“ME Terrorism came as a bit of a shock”

I beg to differ. The USMC barracks bombing and US Embassy bombing in Beirut 1983 along with the US Embassy bombing in Kuwait 1983. US Embassy, Tehran 1979. Pan Am Flight 103, 1988. CIA station chief William Buckley kidnapped in Beirut 1984. TWA Flight 847 in 1985. The cruise ship Achille Lauro in 1985. La Belle Disco bombing in Berlin 1986. There are other incidents. They didn’t have the mass numbers of the WTC towers on 9/11, but terrorist threats in the 1980s were always there.

name.withheld.for.obvious.reasons June 23, 2017 9:26 AM

From what I understand, and I witnessed contractor presentations in DC, that the intel community now runs under a regime called “Continuous Evaluation”. Using the programmatic targeting of “terrorists” (a side channel form of parallel construction), parametric data and rule-based data mining works to discover organizational risks on intel members (SA level 2 or higher are exempt). The same business and communications records that are swept up on citizens is now used to see if you are visiting EFF, the Intercept, ACLU, and calling an IG will generate an instant revocation of a valid clearance. In a sense, a continuous security/clearance background check.

What I like is that it is now being offered as a service to commercial and private organizations.

Anon June 23, 2017 11:25 AM

Let’s be real here. They’re not going to release the numbers, and thus will make up any excuse (i.e. the dog ate my harddrive). Doing so, would mean oversight and change. Changes of this type would bring the intelligence services to a screeching halt in terms of productivity, and no in charge is going to allow that.
Ideas like limiting PRIVAC users, etc look great on paper but are ill-conceived. People who have PRIVAC generally have it for good reason, and I highly doubt they are mostly expendable.

Their biggest problem in their analysis of the Snowden case, is failure to recognize that exactly what should have happened, happened. Employees swear: “I, , do solemnly swear that I will support and defend the Constitution of the United States against all enemies foreign and domestic”. Those “domestic enemies” include those wiping their butts with the 4th amendment. The leak was justified, necessary, largely targeted, and responsibly done. There was no problem – hence no corrective action necessary. New regulations that would make their already tough jobs impossible were not needed, so it’s no surprise they are being ignored. “Losing” their old list of PRIVAC users allows them to claim to have made the required 90% reduction required without actually doing it (“There were 10x this many people before… on the old list… that the dog ate – honest!”).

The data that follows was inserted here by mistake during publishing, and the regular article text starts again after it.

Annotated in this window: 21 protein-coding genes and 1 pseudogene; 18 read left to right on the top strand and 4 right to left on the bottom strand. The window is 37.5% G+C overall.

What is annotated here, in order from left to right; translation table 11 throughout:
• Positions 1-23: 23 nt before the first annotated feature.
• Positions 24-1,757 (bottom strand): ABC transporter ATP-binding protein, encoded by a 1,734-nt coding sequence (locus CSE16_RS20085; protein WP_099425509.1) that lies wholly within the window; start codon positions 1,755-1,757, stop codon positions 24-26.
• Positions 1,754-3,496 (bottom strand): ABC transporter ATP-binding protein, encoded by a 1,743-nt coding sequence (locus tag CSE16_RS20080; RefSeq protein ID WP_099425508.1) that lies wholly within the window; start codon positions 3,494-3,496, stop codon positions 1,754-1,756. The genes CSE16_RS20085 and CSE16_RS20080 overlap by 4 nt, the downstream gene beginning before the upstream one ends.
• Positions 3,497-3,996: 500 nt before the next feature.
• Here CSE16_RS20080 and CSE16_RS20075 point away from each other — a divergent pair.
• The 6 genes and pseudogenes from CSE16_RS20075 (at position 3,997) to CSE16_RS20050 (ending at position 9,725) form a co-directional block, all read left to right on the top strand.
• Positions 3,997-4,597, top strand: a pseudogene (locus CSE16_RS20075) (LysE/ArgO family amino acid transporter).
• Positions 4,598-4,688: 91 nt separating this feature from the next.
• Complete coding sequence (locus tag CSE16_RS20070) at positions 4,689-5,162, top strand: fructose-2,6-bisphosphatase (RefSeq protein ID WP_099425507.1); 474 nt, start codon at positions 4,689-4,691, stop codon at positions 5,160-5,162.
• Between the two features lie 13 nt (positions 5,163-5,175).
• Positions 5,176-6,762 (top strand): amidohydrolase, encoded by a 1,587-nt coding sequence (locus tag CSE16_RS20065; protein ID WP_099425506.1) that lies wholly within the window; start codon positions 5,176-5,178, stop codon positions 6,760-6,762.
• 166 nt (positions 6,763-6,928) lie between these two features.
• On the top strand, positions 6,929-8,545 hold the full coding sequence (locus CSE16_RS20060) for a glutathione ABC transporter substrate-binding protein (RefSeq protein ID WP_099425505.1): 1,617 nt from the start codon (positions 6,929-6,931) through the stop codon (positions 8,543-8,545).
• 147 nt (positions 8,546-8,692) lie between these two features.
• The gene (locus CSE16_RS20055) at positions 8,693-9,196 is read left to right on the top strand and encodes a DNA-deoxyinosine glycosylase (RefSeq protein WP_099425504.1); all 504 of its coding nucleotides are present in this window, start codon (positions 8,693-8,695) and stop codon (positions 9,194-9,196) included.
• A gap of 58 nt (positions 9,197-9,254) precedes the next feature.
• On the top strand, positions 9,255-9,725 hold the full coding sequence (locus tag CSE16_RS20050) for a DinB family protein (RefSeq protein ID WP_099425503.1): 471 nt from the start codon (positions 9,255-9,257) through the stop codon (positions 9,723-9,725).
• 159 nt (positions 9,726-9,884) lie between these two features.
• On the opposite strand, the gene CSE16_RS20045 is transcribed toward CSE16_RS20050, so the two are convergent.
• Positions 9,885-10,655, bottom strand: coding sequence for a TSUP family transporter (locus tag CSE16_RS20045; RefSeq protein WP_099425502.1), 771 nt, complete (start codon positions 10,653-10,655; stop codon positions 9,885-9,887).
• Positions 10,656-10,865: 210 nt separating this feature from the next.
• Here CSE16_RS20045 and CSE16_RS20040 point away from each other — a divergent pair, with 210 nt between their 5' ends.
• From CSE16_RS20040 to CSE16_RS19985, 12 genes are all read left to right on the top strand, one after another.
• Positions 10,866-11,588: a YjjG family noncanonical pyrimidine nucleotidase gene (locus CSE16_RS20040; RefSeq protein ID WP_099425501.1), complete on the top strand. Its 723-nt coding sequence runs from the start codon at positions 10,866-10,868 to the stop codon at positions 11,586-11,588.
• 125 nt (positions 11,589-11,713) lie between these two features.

Jarda June 23, 2017 1:05 PM

There’s only one way to secure the NSA data. Anyone who enters the NSA building will leave all his clothes at the entrance. He will receive locked aluminium knickers and a muzzle to prevent using USB flash smugled in body orifices. Voil-la, problem solved.

Think June 24, 2017 12:01 PM

Due to the build up of personnel after 9/11 the NSA had to circumvent budget limitations to hire additional resources (skilled computer technicians). Government employing privatization using money that it didn’t earn (so it doesn’t hurt to spend it) combined with an attitude of ‘I care how it gets spent’ as long as the job gets done is always an opportunity for huge profits to be made by a large group opportunists.

Outsourcing the background check and vetting process to private firms (these firms then undoubtedly made large contributions to their elected officials to keep pouring the gravy on the pork) and then allowing these firms to be so profitable as to become wall street hedge fund darlings — now your income statement is much more important than anyone’s or any nation’s security you are going to cut corners and spend less time and money to give the NSA their requested product — skilled individuals that may have technical ability but no real allegiance to anything. Then we have the OPM data breach and now personal secrets are made public.

No one talks about the Russian and Chinese firms that come to the US and buy up bulk background and credit reports at a fraction of the retail cost about every one that they are interested in getting to know personally through a custom build recruitment process. Unhappy about your finances? Are you in the right place, do you have something we can use, do you work at a location we need to know more about? We’ll pay you to tell us.

The capitalist profit motive will always provide Russia and China with the fruits of British and American know how and can do attitude through people like Snowden. Why invent the wheel, when you can steal it? Snowden had no family to protect and disrespected the very country, institutions and people which ironically gave him his freedom to be a traitor.

Snowden was a crime of opportunity at first, and then he ran into the SVP (Soviet Network of Recruiters in the US). He would have been well understood due to his family connections (Admiral Barret) and when his attitude was made public via internet postings and through people he spoke with, he would have been helped by other sympathizers within their intelligence framework. His escape was organized to look plausibly haphazard, but in hindsight was pulled of without a hitch and did incredible financial and personal damage to the United States and its allies.

name.withheld.for.obvious.reasons June 25, 2017 4:58 PM